75 Years of the Constitution of Ireland: An Irish-Italian Dialogue


A unique work which explores several core themes relating to the evolution and the achievements of the Constitution of Ireland


Editors: Giuseppe Franco Ferrari and  John O’Dowd | ISBN (PB):  978-1-905536-66-5 |
Format and Price: Paperback  €55  | Publication Date:  Spring 2014


75 years of the Constitution of Ireland: An Irish-Italian Dialogue is a unique work which explores several core themes relating to the evolution and the achievements of the Constitution of Ireland of 1937.

A distinctive feature of this book is the comparative approach taken by several leading Italian scholars of constitutional and administrative law to different aspects of the Irish Constitution, examining the nature and implementation of the relevant constitutional provisions and comparing them with the experiences of other European States. Irish constitutional scholars continue this dialogue in a work which covers all the most important areas of public law including civil liberties, the form of government, public administration and constitutional principles.

75 years of the Constitution of Ireland: An Irish-Italian Dialogue is the product of an international workshop held in Dublin 2011 organised by the Italian Embassy with the support of UniCredit Bank. The book is a celebration of the 75th Anniversary of the Irish Constitution.

About the Editors

Giuseppe Franco Ferrari

Giuseppe Franco Ferrari has been professor of comparative public law at Bocconi University Milan since 1999. Previously professor at Teramo (1986-1989) and Pavia (1989-1999) and associate professor in the Catholic University of Milan (1983-1986). Member of the editorial boards of Giurisprudenza costituzionale and Diritto costituzionale. Editor of the journal Diritto pubblico comparato ed europeo since 1999 and president of the Association of comparative and European public law since 1998.


John O’Dowd, University College Dublin

John O’Dowd has been a lecturer in the Faculty (and subsequently the School) of Law at UCD since 1991, where he has taught courses in Constitutional Law, Administrative Law, Media Law and the Law of the European Convention on Human Rights. He has published extensively on constitutional issues, including several book chapters and articles in journals including the European Review of Public Law, the Journal of Media Law and The Irish Jurist.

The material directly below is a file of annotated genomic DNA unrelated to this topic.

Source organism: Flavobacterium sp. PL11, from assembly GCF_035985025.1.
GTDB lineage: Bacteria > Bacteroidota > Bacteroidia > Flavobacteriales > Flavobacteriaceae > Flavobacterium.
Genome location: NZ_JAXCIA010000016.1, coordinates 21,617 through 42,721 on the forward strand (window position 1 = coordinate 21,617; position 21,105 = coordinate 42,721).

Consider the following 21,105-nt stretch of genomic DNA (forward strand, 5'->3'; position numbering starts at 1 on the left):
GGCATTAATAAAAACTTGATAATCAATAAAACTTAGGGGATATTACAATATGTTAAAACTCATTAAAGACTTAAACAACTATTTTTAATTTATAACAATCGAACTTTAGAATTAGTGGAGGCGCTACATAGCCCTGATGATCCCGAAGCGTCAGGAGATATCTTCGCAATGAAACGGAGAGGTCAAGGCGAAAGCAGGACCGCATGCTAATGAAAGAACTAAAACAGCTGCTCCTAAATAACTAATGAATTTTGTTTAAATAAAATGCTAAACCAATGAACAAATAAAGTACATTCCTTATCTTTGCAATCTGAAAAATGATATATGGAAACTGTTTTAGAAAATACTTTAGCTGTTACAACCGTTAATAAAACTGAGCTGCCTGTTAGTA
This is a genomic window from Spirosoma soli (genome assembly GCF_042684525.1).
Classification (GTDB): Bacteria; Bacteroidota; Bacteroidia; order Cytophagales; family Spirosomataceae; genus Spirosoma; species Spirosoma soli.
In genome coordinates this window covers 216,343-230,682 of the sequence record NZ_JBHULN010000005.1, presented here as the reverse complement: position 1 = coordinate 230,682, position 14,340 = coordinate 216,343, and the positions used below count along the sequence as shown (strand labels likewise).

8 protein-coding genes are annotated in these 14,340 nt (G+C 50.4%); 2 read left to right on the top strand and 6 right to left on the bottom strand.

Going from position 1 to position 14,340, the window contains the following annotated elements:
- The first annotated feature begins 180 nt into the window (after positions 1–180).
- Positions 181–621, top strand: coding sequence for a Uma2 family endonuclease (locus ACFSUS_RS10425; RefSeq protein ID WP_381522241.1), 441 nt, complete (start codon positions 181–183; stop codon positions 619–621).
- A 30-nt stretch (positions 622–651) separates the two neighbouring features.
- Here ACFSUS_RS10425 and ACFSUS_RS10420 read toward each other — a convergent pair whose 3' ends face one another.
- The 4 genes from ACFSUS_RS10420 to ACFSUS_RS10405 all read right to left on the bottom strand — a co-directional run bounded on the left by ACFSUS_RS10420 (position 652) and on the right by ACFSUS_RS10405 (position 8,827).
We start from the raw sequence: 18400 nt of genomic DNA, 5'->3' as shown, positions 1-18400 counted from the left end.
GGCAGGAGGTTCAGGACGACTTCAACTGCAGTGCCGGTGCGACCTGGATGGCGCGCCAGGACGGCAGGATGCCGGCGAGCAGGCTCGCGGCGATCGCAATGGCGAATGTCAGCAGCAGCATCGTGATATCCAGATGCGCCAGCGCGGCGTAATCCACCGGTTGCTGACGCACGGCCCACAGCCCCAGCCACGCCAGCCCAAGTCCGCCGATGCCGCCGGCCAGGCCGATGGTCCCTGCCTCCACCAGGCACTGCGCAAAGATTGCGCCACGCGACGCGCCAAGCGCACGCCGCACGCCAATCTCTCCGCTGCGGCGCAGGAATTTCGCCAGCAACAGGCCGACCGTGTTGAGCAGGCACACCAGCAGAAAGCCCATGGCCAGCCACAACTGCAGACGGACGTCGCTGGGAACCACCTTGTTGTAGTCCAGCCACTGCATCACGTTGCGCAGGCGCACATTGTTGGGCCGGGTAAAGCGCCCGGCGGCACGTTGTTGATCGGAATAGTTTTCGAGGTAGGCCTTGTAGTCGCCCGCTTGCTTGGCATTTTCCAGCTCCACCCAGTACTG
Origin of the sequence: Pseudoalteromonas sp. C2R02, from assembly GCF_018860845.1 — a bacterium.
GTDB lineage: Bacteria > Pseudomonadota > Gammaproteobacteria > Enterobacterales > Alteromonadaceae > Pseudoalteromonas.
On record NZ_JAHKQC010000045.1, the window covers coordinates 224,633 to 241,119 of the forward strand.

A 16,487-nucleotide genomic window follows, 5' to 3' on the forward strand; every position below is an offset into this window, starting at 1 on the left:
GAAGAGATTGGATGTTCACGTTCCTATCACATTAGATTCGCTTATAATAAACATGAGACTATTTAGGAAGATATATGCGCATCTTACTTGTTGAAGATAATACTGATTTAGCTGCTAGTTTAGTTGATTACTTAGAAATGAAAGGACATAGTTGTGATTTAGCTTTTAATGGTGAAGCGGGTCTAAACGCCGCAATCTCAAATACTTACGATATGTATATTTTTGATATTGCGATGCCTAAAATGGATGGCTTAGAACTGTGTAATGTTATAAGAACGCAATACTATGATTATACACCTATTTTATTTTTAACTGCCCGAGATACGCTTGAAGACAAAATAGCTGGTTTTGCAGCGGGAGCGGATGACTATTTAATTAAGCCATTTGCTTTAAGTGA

Contents include

Part I: The Mechanism of Judicial Review

Chapter 1

Constitutional Rights in Ireland between Domestic and Supranational Courts

Giuseppe Franco Ferrari

Chapter 2

Irish Judicial Review of Legislation: A Comparative Perspective

Paolo Passaglia

Chapter 3

Constitutional Interpretation in Ireland

Elisabetta Pulice


Chapter 4

Evaluating the Judicial Role in Developing the Irish Constitution

Eoin Carolan


Chapter 5

Administrative Law in Ireland: Legitimacy of Administration under the Evolving Influence of Constitutional Law

Mario Comba


Chapter 6

Rights and Freedoms in the Domestic Context – Fair Procedures in Difficult Times

Dr Ailbhe O’Neill


Part II: Elements of the Constitutional Design

Chapter 7

The Irish Constitutional Preamble in a Comparative Perspective

Angelo Rinella


Chapter 8

The Dialogue among Constitutional Judges, Parliaments and Executives

Nino Olivetti Rason and Pier Luigi Petrillo


Chapter 9

Ireland, Europe, and the Partial Eclipse of Constitutional Authority

Dr Maria Cahill


Chapter 10

The Irish Form of Government: A Merely Apparent Semi- Presidentialism

Luca Mezzetti


Chapter 11

The 2013 Irish Constitutional Convention: A Bold Step or a Damp Squib?

David M Farrell


Chapter 12

Different Perspectives on 75 Years of Irish Constitutionalism: Constitutional and Administrative Law Explored Through Irish– Italian Dialogue

John O’Dowd


Who Should Buy This Book?


This book will be of great interest to all legal academics interested in constitutional and public law as well as legal practitioners, students of constitutional law, specialist legal libraries, comparative legal interest specialists and anyone with an interest in Irish Constitutional law.



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